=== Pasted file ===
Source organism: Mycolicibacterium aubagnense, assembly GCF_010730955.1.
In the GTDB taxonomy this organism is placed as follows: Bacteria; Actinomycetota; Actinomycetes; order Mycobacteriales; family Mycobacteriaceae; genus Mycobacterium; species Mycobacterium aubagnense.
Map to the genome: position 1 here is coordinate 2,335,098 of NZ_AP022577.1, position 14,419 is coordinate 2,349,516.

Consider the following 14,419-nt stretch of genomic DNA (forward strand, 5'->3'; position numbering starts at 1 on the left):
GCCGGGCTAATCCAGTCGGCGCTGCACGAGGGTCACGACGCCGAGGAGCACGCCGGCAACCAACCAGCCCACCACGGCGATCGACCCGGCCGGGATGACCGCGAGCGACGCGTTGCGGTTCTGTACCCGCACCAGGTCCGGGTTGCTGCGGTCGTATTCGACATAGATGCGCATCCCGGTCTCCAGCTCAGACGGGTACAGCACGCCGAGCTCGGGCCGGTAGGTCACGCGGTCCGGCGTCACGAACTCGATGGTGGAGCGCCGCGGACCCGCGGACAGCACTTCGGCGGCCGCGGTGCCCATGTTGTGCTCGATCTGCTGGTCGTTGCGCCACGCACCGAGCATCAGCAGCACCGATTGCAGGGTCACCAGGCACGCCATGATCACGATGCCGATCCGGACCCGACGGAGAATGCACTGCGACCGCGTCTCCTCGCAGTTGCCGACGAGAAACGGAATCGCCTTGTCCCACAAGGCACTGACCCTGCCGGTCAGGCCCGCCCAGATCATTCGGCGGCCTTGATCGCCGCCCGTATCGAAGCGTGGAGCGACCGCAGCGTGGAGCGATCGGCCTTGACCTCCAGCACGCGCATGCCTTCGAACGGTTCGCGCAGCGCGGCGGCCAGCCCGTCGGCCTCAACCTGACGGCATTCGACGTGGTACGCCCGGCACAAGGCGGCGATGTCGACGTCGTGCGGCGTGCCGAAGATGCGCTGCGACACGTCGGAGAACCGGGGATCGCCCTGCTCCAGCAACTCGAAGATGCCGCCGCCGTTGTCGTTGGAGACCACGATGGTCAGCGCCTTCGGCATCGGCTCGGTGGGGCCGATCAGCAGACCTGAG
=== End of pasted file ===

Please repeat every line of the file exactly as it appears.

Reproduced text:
Source organism: Mycolicibacterium aubagnense, assembly GCF_010730955.1.
In the GTDB taxonomy this organism is placed as follows: Bacteria; Actinomycetota; Actinomycetes; order Mycobacteriales; family Mycobacteriaceae; genus Mycobacterium; species Mycobacterium aubagnense.
Map to the genome: position 1 here is coordinate 2,335,098 of NZ_AP022577.1, position 14,419 is coordinate 2,349,516.

Consider the following 14,419-nt stretch of genomic DNA (forward strand, 5'->3'; position numbering starts at 1 on the left):
GCCGGGCTAATCCAGTCGGCGCTGCACGAGGGTCACGACGCCGAGGAGCACGCCGGCAACCAACCAGCCCACCACGGCGATCGACCCGGCCGGGATGACCGCGAGCGACGCGTTGCGGTTCTGTACCCGCACCAGGTCCGGGTTGCTGCGGTCGTATTCGACATAGATGCGCATCCCGGTCTCCAGCTCAGACGGGTACAGCACGCCGAGCTCGGGCCGGTAGGTCACGCGGTCCGGCGTCACGAACTCGATGGTGGAGCGCCGCGGACCCGCGGACAGCACTTCGGCGGCCGCGGTGCCCATGTTGTGCTCGATCTGCTGGTCGTTGCGCCACGCACCGAGCATCAGCAGCACCGATTGCAGGGTCACCAGGCACGCCATGATCACGATGCCGATCCGGACCCGACGGAGAATGCACTGCGACCGCGTCTCCTCGCAGTTGCCGACGAGAAACGGAATCGCCTTGTCCCACAAGGCACTGACCCTGCCGGTCAGGCCCGCCCAGATCATTCGGCGGCCTTGATCGCCGCCCGTATCGAAGCGTGGAGCGACCGCAGCGTGGAGCGATCGGCCTTGACCTCCAGCACGCGCATGCCTTCGAACGGTTCGCGCAGCGCGGCGGCCAGCCCGTCGGCCTCAACCTGACGGCATTCGACGTGGTACGCCCGGCACAAGGCGGCGATGTCGACGTCGTGCGGCGTGCCGAAGATGCGCTGCGACACGTCGGAGAACCGGGGATCGCCCTGCTCCAGCAACTCGAAGATGCCGCCGCCGTTGTCGTTGGAGACCACGATGGTCAGCGCCTTCGGCATCGGCTCGGTGGGGCCGATCAGCAGACCTGAG